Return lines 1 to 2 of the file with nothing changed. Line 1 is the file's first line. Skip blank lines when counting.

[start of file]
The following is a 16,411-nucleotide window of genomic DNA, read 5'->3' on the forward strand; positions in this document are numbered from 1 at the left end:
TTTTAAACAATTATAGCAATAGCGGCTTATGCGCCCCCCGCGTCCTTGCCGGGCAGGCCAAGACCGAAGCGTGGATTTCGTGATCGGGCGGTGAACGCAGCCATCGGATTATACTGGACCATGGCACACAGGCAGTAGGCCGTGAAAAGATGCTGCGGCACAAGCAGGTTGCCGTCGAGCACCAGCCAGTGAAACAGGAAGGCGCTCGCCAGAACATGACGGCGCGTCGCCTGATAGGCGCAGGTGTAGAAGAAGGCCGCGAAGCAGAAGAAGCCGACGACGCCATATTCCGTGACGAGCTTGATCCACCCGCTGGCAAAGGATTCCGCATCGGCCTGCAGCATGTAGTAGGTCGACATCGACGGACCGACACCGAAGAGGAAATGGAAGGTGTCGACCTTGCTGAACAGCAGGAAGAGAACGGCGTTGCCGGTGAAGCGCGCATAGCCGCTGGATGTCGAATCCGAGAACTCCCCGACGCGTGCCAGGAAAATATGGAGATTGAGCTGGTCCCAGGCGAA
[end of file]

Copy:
The following is a 16,411-nucleotide window of genomic DNA, read 5'->3' on the forward strand; positions in this document are numbered from 1 at the left end:
TTTTAAACAATTATAGCAATAGCGGCTTATGCGCCCCCCGCGTCCTTGCCGGGCAGGCCAAGACCGAAGCGTGGATTTCGTGATCGGGCGGTGAACGCAGCCATCGGATTATACTGGACCATGGCACACAGGCAGTAGGCCGTGAAAAGATGCTGCGGCACAAGCAGGTTGCCGTCGAGCACCAGCCAGTGAAACAGGAAGGCGCTCGCCAGAACATGACGGCGCGTCGCCTGATAGGCGCAGGTGTAGAAGAAGGCCGCGAAGCAGAAGAAGCCGACGACGCCATATTCCGTGACGAGCTTGATCCACCCGCTGGCAAAGGATTCCGCATCGGCCTGCAGCATGTAGTAGGTCGACATCGACGGACCGACACCGAAGAGGAAATGGAAGGTGTCGACCTTGCTGAACAGCAGGAAGAGAACGGCGTTGCCGGTGAAGCGCGCATAGCCGCTGGATGTCGAATCCGAGAACTCCCCGACGCGTGCCAGGAAAATATGGAGATTGAGCTGGTCCCAGGCGAA